History at Leicester

Journey to Justice

Professor George Lewis on the Journey to Justice exhibition.

This formed part of a wider portfolio of events centred around Black History Month, community partnership building and engagement, school and widening participation, social justice, and local heritage and history.

Group of people visiting the exhibitionJourney to Justice is a national travelling exhibition, which seeks to anchor itself in each of the communities to which it travels. The national exhibition tells lesser-known stories of social justice activism from the US Civil Rights Movement, to which each hosting city adds local stories of its own history of social justice activism.

Thus, when the exhibition came to Leicester, a team of researchers put together museum-grade panels highlighting stories of local activism which we had researched locally. These featured:

  • Anti-Apartheid Activism in Leicester
  • Leicester’s Long Arc of Environmental Activism
  • Anti-Fascism and the Asian Radio Network
  • Sports Activism: Highfield Rangers and Red Star
  • Leicester’s Spanish Civil War
  • LGBT Activism and the Work of Bernard Greaves
  • The Imperial Typewriter Strike
  • Women’s Rights and Leicester’s Lillian Lenton

Building partnerships: Our schools and communities

School students sat in groups taking part in an activity

Those stories were selected by a Steering Group of volunteers assembled and drawn from a range of local Leicester community groups. Among others, partnerships were forged with Highfields Community Centre, The Race Equality Centre, Civic Leicester, ArtReach and Leicester Ageing Together.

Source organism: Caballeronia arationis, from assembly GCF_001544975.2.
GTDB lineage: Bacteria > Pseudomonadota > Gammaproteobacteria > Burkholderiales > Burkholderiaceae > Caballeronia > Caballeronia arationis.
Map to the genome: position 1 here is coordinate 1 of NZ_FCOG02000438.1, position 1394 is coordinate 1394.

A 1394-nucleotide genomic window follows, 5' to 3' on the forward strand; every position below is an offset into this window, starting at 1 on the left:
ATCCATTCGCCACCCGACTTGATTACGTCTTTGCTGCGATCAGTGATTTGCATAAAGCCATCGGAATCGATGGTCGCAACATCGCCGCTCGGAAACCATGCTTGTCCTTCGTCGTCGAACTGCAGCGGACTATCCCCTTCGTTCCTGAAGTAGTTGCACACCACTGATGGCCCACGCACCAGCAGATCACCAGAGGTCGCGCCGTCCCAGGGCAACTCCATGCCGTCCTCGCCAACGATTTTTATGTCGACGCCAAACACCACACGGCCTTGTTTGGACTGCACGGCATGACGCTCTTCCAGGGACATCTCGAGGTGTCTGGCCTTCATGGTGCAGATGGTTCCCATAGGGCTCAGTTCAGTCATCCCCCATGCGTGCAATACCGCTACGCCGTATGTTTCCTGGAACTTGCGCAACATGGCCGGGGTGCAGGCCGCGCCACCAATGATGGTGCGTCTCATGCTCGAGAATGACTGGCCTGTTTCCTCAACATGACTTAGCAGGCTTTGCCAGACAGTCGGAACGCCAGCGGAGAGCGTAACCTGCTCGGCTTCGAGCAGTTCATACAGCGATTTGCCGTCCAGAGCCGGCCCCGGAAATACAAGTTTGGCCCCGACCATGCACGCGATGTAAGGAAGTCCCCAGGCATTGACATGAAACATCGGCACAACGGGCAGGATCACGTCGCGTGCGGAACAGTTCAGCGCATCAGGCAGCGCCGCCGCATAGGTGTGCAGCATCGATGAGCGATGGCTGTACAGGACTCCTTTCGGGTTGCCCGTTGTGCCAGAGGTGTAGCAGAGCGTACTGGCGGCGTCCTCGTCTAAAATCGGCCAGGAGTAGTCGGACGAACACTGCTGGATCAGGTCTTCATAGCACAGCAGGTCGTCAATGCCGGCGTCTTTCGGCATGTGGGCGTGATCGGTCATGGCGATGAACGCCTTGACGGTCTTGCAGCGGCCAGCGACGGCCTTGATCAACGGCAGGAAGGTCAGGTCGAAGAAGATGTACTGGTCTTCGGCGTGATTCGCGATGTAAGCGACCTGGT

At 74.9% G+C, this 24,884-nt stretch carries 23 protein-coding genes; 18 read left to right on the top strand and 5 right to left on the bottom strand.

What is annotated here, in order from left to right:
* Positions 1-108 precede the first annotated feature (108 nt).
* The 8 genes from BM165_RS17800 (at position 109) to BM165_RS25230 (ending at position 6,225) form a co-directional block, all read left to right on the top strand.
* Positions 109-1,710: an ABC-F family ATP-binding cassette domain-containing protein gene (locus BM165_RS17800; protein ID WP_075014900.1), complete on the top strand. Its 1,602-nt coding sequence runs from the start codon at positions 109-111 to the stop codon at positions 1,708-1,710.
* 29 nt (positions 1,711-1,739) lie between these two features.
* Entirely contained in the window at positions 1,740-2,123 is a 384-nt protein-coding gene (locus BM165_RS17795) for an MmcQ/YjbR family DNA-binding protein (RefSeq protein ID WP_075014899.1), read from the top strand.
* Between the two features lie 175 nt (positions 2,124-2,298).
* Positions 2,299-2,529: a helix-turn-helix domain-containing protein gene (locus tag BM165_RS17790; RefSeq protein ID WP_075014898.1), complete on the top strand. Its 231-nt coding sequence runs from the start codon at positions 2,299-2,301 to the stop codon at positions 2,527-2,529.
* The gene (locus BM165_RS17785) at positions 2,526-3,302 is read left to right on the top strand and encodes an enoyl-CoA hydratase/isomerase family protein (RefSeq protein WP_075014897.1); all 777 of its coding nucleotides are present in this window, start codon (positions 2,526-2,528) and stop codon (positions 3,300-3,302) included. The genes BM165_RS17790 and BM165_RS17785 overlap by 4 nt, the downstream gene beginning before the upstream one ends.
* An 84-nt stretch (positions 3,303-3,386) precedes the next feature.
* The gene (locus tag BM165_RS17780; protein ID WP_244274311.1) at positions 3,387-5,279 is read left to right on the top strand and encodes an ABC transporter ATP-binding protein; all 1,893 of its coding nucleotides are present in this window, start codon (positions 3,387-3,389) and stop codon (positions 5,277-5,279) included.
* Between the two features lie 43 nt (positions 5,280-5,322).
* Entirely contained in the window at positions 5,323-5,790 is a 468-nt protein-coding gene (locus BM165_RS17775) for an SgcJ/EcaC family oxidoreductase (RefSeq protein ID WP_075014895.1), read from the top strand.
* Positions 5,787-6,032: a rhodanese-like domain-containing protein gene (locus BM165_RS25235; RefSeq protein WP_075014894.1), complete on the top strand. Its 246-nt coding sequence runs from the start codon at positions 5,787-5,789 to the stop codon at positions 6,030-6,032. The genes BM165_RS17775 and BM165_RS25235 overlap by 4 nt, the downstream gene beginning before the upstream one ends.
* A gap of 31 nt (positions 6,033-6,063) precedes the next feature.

Events during the exhibition’s run were deliberately held in locations across our city which linked with many of those community groups. Those include, for example: a day’s talks on “Forty Years On: The Student Campaign Against Racism in Education” lead by SCARE’s original participant activists, and a workshop on Protest Art with refugee artist Parham Ghalamdar, both of which were hosted by Highfields Community Centre; conversations with asylum seekers mediated by The Race Equality Centre; and an audience with local homelessness author Mahsuda Snaith at LCB Depot.

A Schools’ Day brought 128 secondary school pupils from Leicester schools onto our university campus for guided tours of the exhibition, and three parallel workshops focused upon Black History.


2,531 visitors saw the exhibition, with another 620 at linked events. Nearly 2,000 unique visitors have accessed our social media channels, and a BBC Radio interview.

Ongoing legacy work

Blue plaque (blue circle with writing) on which people can write the name of an individual they would like to commemorate

The Schools Day saw the pilot of our Justice Plaques Programme. This scheme offers all local schools the opportunity to research their own social justice champions, who will then be commemorated on a blue plaque at the school. We are providing the plaque itself, a toolkit for teachers, guidance on how to engage pupils in the process, and tailored advice from civil rights specialists. The University of Leicester will host an annual celebration of schools’ work on these plaques, including awards for the best projects.

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